I really hate being on a daily writing routine. Much like I would totally hate being on a daily exercise routine. I'm sure it's no different. I'm hoping my writing brain is like any other muscle and will become accustomed to regular use.
In other news...actually, in totally ironic news, I started an Introductory Creative Writing course tonight. Yes, as if I'm not writing enough these days, I thought I would torture myself by entering the world of assignments, grades and course credits. It might have seemed entirely intelligent to take a memoir writing class at this point in my life, but instead, I'm jumping into fiction, my most-hated form of writing. What can I say...I'm a sucker for punishment, or is it that I crave variety? Maybe it's both. Maybe neither. Who knows why the tall penguin does anything at all?
The first class tonight was all kinds of fun. We did an hour of ice-breaking games, which I always appreciate. I firmly believe in bonding a group early in a course. When I used to teach workshops, I always got the group up and interacting as soon as possible. People who laugh together can create together. I think most corporations, and educational institutions, and governments, for that matter, forget this. The world is far too serious. We need to learn to laugh more.
The instructor gained Brownie points with me when she handed out an extensive recommended reading list on the art of writing, but then qualified it by saying, "If you only read one book on writing, it should be, Writing Down the Bones: Freeing the Writer Within by Nathalie Goldberg." I was given this book by my High School English teacher many years ago and have always considered Goldberg a writing guru. Reading her books is like talking to a friend over coffee. She addresses the writer's mind in a simple and honoring way.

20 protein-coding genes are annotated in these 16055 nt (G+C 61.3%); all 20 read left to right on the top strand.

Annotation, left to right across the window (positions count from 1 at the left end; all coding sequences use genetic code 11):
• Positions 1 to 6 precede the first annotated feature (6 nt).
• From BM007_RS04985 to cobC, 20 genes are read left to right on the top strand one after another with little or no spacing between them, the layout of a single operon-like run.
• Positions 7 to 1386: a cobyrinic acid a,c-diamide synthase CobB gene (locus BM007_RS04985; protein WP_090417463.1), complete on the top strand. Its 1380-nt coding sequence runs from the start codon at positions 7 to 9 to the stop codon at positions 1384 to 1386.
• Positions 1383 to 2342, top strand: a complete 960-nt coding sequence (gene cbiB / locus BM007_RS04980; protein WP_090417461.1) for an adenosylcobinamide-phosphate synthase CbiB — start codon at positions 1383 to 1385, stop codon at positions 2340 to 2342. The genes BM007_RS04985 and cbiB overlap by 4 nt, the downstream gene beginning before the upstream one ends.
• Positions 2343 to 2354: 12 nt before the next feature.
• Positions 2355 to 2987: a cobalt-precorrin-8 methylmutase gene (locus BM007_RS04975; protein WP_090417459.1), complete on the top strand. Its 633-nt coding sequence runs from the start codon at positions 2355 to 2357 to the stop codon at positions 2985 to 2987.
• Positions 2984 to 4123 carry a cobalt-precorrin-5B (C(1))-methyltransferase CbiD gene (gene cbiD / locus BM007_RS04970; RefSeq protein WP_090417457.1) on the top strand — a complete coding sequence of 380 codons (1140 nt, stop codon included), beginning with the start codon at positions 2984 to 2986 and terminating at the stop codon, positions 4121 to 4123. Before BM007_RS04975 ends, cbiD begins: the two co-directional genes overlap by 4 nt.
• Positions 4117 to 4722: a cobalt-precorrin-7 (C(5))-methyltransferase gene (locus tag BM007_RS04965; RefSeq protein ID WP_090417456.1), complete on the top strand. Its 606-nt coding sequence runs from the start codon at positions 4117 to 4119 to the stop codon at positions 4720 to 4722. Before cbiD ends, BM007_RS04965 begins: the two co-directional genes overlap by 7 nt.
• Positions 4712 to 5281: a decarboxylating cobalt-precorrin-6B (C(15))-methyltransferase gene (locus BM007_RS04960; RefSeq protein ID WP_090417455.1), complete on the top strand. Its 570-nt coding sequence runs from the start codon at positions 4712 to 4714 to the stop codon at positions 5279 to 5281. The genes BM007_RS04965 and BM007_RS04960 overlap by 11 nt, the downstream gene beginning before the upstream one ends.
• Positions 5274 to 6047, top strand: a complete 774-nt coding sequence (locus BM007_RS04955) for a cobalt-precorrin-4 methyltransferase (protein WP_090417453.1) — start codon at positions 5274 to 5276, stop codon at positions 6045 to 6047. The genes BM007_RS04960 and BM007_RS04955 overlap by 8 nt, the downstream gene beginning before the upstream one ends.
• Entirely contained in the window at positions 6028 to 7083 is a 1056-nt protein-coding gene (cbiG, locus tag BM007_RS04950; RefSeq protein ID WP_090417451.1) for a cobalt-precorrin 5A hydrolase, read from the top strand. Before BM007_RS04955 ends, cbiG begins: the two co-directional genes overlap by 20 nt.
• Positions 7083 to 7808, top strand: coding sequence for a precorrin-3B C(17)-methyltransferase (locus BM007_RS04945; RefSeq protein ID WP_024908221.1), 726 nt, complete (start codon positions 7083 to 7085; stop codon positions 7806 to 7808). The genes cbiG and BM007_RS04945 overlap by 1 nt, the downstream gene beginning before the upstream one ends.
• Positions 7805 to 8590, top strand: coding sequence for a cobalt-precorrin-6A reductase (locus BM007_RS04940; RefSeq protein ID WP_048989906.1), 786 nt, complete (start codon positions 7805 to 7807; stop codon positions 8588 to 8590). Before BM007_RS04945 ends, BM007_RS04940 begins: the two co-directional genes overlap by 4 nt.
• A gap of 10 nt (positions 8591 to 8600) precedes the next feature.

We did a short sample writing during class tonight; what the instructor called a "diagnostic". We had to write about a particularly traumatic or emotional time during our childhood. As you can imagine, this was not difficult for me. And yet, I didn't write about anything you'd probably think I would write about. I didn't write about being raised a Jehovah's Witness; I wrote about a particularly scarring, yet humorous, event that happened when I was five. And it's going in The Book for sure.
I really have to stop capitalizing "The Book". It makes it out to be this big, ugly scary monster; the kind I'd like to have extracted from under my bed. I think I'm making it out to be scarier than it needs to be. They're just words on a page. Just words on a page. To paraphrase Dory in Finding Nemo: "Just keep writing. Just keep writing."